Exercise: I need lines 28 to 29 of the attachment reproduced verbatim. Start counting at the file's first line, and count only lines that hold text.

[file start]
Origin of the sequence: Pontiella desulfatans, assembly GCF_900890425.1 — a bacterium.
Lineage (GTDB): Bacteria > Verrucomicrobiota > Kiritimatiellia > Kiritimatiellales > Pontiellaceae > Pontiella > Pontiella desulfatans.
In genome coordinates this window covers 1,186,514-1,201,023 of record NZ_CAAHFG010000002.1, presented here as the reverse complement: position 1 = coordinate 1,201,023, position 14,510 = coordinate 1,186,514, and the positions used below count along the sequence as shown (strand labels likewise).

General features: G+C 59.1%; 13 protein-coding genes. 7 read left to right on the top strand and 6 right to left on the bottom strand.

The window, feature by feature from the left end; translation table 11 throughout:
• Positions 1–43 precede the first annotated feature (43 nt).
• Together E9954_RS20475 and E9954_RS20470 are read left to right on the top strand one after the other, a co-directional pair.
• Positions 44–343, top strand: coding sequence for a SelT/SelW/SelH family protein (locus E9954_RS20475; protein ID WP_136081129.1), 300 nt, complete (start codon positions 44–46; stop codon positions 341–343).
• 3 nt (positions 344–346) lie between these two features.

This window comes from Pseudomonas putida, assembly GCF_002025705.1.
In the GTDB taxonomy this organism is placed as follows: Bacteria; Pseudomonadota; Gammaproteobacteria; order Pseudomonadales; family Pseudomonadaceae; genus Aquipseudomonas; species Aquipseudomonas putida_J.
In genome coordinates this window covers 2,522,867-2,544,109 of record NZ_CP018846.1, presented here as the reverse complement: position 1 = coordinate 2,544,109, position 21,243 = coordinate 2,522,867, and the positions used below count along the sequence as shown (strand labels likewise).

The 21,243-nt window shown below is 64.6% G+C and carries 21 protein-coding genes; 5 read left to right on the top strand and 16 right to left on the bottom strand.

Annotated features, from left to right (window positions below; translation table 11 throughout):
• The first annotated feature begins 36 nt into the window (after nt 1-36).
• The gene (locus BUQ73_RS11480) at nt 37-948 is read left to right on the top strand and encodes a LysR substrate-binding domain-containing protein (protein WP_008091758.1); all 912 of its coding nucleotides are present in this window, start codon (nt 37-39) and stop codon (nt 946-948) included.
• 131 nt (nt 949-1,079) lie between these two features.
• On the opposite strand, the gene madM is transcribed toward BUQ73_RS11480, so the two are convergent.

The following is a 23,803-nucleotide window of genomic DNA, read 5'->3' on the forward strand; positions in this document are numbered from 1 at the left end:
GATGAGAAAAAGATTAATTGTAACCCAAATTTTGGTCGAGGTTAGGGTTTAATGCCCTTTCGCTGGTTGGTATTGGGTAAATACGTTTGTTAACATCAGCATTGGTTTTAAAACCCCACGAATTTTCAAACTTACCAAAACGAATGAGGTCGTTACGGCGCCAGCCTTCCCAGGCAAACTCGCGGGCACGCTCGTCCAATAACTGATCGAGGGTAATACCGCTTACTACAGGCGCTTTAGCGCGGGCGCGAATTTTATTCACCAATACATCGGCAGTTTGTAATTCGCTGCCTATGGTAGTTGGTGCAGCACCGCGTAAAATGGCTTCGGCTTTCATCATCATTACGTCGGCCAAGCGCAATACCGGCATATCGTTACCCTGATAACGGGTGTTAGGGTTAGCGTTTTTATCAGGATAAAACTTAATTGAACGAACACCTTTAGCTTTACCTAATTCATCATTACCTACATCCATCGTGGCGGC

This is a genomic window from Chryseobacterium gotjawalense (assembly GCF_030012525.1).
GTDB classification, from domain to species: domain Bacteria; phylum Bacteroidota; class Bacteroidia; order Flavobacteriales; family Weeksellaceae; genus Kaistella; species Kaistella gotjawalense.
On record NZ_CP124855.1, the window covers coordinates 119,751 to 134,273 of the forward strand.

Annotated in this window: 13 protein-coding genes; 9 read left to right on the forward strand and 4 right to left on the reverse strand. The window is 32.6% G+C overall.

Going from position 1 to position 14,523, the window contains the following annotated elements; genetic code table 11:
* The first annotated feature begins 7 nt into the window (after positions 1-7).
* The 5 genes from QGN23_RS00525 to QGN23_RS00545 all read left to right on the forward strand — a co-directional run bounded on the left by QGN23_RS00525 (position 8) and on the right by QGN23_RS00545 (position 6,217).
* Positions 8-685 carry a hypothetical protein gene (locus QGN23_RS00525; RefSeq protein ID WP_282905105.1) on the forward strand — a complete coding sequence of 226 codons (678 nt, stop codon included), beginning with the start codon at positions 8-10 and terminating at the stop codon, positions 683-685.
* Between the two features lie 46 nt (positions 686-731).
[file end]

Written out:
* Positions 8-685 carry a hypothetical protein gene (locus QGN23_RS00525; RefSeq protein ID WP_282905105.1) on the forward strand — a complete coding sequence of 226 codons (678 nt, stop codon included), beginning with the start codon at positions 8-10 and terminating at the stop codon, positions 683-685.
* Between the two features lie 46 nt (positions 686-731).